Incidence, Antibiotic Susceptibility Pattern and Plasmid Profile of Bacterial Pathogens from Surgical site Infections in a Tertiary Hospital in Lagos, Nigeria
Dauphin Dighitoghi Moro*, Hakeem Olanrewaju Bello, Taiwo Oluwabukola Bello, Ukhureigbe Miriam Oluchi, Hammed Kolawole Shittu, Zenas Chisom Agubata, Chinyere Theresa Nzomiwu, Collins Chidiebere Nwaji and Jude Chidozie Nwaji
June 28, 2023
DOI : 10.56831/PSMPH-03-074
Surgical site infections [SSIs] remain a common postoperative complication despite the use of prophylactic antibiotics and other preventive measures, mainly due to increasing antimicrobial resistance. SSIs increase postoperative morbidity and mortality and may require hospital admission, intravenous antibiotics and even surgical re-intervention. A hospital based descriptive study was conducted on 100 consented postoperative patients with clinical SSIs. Data on patients was obtained using structured data collection form. Swab samples were collected aseptically from each patients. Bacteriological culture examination and identification was done following standard microbiological techniques. Antibiotics sensitivity test was done by Kirby-Bauer disc diffusion method. Ninety (90%) bacterial isolates were recovered from surgical site infection. Gram negative bacteria (GNB) were predominant (83.3%) with the dominant being Escherichia coli (27.78%) and Staphylococus aureus (16.67%). All the isolates were highly resistant to amoxicillin/clavunalate, ceftazidime, cefuroxime, levofloxacin and all the isolates were resistant to metronidazole but susceptible to imipenem, polymycin B and amikacin. The plasmid analysis in this study revealed that out of the 40 (44.4%) multi-drug resistance isolates, 35 (87.5%) of which were Gram-negative bacteria had 9 (22.5%) detectable plasmid pattern with the molecular weight of between 2027kbp to 23120kbp while the remaining 26 (74.6%) had no plasmid bands. The remaining 5 (12.3%) which was Staphylococcus aureus isolates had 2 (40%) detectable plasmid pattern with the molecular weight of between 23130kbp and 6557 while the remaining 3 (60%) had no plasmid bands. Imipenem is the drug of choice in the treatment of surgical site infections in this study area These findings necessitates judicious antibiotic use and calls for surveillance of SSIs periodically as well as strict adherence to good sanitation practice to reduce spread of drug-resistant pathogens.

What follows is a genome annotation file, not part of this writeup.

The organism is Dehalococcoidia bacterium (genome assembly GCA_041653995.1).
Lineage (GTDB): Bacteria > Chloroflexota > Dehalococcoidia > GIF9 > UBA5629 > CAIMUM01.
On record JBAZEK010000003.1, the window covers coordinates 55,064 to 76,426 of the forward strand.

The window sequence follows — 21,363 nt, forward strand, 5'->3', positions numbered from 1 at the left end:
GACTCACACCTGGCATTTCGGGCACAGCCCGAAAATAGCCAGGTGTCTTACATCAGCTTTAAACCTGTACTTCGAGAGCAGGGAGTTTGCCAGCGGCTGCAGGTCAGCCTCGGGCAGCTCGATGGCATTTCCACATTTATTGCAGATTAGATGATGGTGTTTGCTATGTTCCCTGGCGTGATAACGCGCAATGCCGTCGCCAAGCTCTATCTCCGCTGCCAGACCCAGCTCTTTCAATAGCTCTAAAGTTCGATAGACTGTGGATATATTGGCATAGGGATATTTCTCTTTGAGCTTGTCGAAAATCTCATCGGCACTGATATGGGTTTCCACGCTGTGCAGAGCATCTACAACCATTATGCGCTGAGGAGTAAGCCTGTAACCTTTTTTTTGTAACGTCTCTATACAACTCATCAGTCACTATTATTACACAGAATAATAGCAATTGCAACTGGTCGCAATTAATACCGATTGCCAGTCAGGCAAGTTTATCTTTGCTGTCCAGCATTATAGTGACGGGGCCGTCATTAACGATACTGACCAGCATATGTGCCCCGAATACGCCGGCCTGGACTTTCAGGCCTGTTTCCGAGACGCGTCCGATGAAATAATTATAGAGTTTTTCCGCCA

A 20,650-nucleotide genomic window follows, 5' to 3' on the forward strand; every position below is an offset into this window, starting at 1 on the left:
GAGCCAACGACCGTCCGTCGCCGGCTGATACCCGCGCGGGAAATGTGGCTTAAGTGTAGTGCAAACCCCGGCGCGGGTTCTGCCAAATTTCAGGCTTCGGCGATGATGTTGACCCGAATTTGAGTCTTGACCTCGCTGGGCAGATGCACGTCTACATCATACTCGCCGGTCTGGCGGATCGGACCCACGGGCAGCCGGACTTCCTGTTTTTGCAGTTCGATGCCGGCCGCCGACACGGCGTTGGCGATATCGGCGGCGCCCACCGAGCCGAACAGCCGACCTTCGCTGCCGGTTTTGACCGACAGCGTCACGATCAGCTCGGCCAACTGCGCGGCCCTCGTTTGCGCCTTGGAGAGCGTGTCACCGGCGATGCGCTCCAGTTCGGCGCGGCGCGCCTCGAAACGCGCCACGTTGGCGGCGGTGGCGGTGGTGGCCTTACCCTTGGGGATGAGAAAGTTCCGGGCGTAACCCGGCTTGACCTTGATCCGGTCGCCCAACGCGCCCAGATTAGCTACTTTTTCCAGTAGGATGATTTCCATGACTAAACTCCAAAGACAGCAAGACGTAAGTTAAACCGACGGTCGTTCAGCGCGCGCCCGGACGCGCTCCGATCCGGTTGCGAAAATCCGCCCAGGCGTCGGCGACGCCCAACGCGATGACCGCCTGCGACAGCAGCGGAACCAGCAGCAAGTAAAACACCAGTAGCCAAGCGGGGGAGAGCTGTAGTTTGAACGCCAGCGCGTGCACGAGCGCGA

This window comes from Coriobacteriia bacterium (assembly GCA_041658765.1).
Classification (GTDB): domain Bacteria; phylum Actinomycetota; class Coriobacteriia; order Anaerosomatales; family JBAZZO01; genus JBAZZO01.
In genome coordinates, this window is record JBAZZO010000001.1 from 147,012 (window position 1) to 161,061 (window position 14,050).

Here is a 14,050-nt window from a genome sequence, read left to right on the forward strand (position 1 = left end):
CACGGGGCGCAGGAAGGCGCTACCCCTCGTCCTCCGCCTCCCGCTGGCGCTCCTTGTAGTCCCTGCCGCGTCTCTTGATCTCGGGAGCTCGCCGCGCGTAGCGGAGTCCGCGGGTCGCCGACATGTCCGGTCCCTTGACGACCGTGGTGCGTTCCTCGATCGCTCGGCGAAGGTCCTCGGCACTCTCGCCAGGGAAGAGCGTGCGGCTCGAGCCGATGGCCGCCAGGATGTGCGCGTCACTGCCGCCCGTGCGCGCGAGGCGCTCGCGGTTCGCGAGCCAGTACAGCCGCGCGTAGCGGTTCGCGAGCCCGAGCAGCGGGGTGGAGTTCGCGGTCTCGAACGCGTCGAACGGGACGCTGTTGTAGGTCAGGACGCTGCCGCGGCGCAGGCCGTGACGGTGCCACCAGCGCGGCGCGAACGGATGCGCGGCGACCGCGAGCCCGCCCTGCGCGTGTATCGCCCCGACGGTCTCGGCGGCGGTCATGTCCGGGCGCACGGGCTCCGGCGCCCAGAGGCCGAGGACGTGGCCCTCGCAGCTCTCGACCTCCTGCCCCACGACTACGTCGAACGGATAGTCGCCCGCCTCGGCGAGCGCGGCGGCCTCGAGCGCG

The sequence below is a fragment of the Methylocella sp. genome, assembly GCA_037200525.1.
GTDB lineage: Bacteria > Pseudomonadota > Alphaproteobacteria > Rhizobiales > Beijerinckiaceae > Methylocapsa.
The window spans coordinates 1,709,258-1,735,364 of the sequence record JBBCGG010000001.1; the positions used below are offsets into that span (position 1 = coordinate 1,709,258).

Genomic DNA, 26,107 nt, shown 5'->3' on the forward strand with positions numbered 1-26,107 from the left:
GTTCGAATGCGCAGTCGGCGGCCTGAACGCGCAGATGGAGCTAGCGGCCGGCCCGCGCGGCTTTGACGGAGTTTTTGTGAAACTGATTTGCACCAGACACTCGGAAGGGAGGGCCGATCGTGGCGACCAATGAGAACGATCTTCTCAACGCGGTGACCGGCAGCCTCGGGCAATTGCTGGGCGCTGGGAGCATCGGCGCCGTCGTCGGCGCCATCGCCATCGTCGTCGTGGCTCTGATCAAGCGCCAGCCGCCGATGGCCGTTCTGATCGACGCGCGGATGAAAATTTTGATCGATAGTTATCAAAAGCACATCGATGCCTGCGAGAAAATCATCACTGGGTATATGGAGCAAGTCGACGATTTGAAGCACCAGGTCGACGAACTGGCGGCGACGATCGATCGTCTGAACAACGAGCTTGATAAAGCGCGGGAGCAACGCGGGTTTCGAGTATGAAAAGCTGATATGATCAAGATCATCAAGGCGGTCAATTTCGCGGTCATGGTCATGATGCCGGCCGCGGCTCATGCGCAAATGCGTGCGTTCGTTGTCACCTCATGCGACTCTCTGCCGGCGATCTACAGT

Keywords: Surgical Site Infections; Antimicrobial susceptibility; Gram negative; Bacteria; Gram positive; Plasmid Profile; Clinicians; Operating Room
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